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By Jeremy Cato
You need the nose of a bloodhound to track the history of the Tracker in Canada – even then, the Tracker can get tricky. For the unprepared used car buyer the whole story is downright confusing.
Now it’s true that the most recent bit of history is easy. The 1999 Chevrolet Tracker got a big boost in terms of styling, comfort, road manners and performance. I emphasize the name Chevrolet because in the decade prior to the last major Tracker makeover, this little sport-utility vehicle was sold as not just a Chevy, but also a Geo, a GMC, a Pontiac (Sunrunner) and an Asuna (Sunrunner).
Asuna? That was a little brand marketing initiative at General Motors of Canada back in 1993 that the company would Asuna forget. A complete, utter disaster. Eventually the vice-president who dreamed it up was shown the door – complete with security escort. For the record, the Geo name was formally discontinued for the ’98 model year.
And just to mix things up a bit more, a Tracker by any name is also a Suzuki Sidekick. No kidding.
Not to be lost in all this are some very simple Tracker truths. Launched in 1989 as both the Chevy and GMC Tracker, it was originally a two-door small sport-ute sold with either a canvas or hard top. The 80-horsepower, 1.6-litre engine has proved durable if uninteresting in terms of performance. Just avoid the automatic if you plan to pass anyone, ever.
For the most part, the Tracker was unchanged through 1998, except for the addition of a four-door version in 1997. Tall and narrow, the Tracker should be driven carefully in turns. The high centre of gravity means you must cope with plenty of body lean. Still, the ride is choppy, not to mention noisy.
On the plus side, a Tracker’s interior is surprisingly roomy given the modest exterior dimensions. Yes, the back seat is more a place for kids, but the tall seating position at least provides a good view of the road and reasonable thigh support.
Cargo space? There’s not a lot of it behind the back seat in Trackers of this vintage. But you can fold the seatback forward. As for the rest of the cabin, the controls are simple to operate and the gauges easy to read. Nothing complicated at all.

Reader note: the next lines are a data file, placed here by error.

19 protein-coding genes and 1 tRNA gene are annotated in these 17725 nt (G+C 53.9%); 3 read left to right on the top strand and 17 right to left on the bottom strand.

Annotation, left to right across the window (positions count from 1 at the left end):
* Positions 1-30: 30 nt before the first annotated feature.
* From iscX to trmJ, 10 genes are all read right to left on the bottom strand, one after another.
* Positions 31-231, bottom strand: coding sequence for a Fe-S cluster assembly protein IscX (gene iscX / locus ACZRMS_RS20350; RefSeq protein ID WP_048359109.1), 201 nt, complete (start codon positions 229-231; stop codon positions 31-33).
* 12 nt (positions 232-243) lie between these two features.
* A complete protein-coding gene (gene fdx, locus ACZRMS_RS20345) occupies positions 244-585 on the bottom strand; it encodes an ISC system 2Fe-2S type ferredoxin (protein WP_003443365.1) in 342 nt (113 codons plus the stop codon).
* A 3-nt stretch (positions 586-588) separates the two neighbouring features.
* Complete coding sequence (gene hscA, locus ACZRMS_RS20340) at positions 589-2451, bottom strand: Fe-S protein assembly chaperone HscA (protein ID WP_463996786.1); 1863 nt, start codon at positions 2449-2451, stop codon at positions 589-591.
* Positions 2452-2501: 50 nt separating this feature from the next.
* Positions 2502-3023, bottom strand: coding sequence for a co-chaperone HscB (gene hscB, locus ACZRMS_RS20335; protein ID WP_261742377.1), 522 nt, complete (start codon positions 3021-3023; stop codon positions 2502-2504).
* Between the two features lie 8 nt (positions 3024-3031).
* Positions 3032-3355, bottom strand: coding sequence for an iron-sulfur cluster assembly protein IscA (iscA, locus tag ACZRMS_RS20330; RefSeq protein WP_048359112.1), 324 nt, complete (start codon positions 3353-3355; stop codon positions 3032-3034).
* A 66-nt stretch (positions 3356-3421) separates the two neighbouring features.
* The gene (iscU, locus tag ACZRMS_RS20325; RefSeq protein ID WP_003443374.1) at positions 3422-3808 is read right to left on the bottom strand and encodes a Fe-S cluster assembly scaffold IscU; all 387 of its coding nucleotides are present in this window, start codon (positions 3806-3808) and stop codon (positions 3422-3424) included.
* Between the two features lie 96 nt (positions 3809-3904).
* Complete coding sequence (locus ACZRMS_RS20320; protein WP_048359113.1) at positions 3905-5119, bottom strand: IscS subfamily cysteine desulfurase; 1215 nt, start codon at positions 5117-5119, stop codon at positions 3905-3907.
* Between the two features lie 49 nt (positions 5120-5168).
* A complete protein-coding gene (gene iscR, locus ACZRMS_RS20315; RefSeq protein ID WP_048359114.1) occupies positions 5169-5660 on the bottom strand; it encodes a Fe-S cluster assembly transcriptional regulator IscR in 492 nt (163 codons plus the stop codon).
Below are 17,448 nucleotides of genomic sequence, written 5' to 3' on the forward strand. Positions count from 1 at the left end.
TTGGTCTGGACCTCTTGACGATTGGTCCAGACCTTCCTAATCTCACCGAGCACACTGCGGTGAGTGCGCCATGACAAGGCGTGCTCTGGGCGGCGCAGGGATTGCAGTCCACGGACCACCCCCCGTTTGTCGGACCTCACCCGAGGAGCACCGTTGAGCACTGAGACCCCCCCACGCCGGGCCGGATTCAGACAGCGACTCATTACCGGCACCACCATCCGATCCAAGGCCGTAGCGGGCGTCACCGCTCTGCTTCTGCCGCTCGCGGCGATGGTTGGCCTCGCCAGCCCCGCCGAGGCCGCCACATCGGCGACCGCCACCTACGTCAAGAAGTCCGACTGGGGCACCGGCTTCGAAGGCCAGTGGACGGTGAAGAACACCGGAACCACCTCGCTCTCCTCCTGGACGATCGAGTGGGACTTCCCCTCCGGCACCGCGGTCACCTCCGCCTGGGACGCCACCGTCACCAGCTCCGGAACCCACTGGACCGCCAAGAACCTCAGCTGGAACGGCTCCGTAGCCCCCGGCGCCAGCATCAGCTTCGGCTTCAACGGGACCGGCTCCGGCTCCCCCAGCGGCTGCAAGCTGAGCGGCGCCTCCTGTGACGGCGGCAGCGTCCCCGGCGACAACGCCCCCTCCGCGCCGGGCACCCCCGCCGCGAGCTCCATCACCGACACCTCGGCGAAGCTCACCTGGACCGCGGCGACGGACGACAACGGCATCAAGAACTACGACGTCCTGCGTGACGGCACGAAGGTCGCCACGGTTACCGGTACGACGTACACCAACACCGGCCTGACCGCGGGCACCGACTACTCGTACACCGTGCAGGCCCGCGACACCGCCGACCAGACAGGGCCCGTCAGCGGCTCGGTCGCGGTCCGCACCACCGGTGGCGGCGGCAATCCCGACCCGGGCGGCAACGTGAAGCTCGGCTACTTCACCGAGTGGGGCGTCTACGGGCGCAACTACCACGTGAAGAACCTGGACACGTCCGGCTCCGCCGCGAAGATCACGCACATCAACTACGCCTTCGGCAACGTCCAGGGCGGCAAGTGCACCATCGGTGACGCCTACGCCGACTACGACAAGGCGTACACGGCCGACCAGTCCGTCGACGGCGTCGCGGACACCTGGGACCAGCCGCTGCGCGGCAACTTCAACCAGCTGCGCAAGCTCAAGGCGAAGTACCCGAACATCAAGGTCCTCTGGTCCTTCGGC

Perhaps this little truck’s most endearing quality is its durability. Like the Energizer Bunny, Trackers last and last and last. They may not be pretty as they age (rust can be a problem in older ones) but they just keep going.
Indeed, as the service bulletins, recall notices and customer surveys confirm, the Tracker has not suffered from an abundance of problems in its history (see Buyer’s Alerts for details). Prices are highly affordable, too.
If you’re looking at an older Tracker here are some product milestones to keep in mind:
- 1990: Tracker convertible CL debuts and an automatic transmission becomes available across the lineup.
- 1991: A two-wheel drive convertible debuts.
- 1992: Aluminum wheels become available on all models.
- 1994: Optional new design aluminum wheels, all-season tires.
- 1995: Easy up/easy down top for convertible.
- 1996: Revised exterior appearance; standard driver and passenger airbags; four-wheel anti-lock brakes become available; 1.6-litre SOHC engine made standard; hardtop model discontinued.
- 1997: Four-door, four-wheel drive hardtop arrives.
- 1998: Geo name discontinued and Tracker permanently renamed as a Chevrolet; two-wheel drive/two-door model and Tracker LSi four-door hardtop discontinued.
- 1999: All-new two- and four-door Tracker arrives
- 2002: AM/FM/CD standard, along with roof rack and rear wiper on hardtop.
As you can see, until the big re-do in 1999, GM and its Suzuki partner did not invest in major Tracker change. If nothing else, that means parts are readily available. Not a small consideration for older car owners.
Point is if you’re looking for a cheap little four-wheel sport-ute, the Tracker might fit the bill.
Used vehicle prices vary depending on factors such as general condition, odometer reading, usage history and options fitted. Always have a used vehicle checked by an experienced auto technician before you buy.